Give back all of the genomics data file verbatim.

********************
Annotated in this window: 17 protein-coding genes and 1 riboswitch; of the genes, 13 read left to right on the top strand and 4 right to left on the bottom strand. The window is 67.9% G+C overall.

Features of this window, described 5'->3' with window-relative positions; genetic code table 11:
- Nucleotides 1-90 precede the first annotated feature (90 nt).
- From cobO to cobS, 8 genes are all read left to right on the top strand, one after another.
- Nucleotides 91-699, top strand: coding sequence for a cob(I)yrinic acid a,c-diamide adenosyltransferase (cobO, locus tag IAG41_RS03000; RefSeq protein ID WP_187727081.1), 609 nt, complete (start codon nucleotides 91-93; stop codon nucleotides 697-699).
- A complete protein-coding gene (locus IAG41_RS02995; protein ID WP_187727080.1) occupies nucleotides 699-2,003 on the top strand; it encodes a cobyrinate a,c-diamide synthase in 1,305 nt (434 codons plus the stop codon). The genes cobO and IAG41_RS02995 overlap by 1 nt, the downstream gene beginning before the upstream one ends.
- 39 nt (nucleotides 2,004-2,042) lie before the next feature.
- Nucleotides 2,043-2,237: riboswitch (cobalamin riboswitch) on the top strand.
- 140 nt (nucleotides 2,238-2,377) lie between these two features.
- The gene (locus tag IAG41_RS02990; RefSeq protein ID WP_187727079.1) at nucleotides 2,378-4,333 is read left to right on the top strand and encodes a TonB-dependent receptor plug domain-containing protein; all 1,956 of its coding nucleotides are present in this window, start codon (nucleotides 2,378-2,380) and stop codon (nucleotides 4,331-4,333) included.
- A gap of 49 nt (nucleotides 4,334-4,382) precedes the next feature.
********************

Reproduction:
Annotated in this window: 17 protein-coding genes and 1 riboswitch; of the genes, 13 read left to right on the top strand and 4 right to left on the bottom strand. The window is 67.9% G+C overall.

Features of this window, described 5'->3' with window-relative positions; genetic code table 11:
- Nucleotides 1-90 precede the first annotated feature (90 nt).
- From cobO to cobS, 8 genes are all read left to right on the top strand, one after another.
- Nucleotides 91-699, top strand: coding sequence for a cob(I)yrinic acid a,c-diamide adenosyltransferase (cobO, locus tag IAG41_RS03000; RefSeq protein ID WP_187727081.1), 609 nt, complete (start codon nucleotides 91-93; stop codon nucleotides 697-699).
- A complete protein-coding gene (locus IAG41_RS02995; protein ID WP_187727080.1) occupies nucleotides 699-2,003 on the top strand; it encodes a cobyrinate a,c-diamide synthase in 1,305 nt (434 codons plus the stop codon). The genes cobO and IAG41_RS02995 overlap by 1 nt, the downstream gene beginning before the upstream one ends.
- 39 nt (nucleotides 2,004-2,042) lie before the next feature.
- Nucleotides 2,043-2,237: riboswitch (cobalamin riboswitch) on the top strand.
- 140 nt (nucleotides 2,238-2,377) lie between these two features.
- The gene (locus tag IAG41_RS02990; RefSeq protein ID WP_187727079.1) at nucleotides 2,378-4,333 is read left to right on the top strand and encodes a TonB-dependent receptor plug domain-containing protein; all 1,956 of its coding nucleotides are present in this window, start codon (nucleotides 2,378-2,380) and stop codon (nucleotides 4,331-4,333) included.
- A gap of 49 nt (nucleotides 4,334-4,382) precedes the next feature.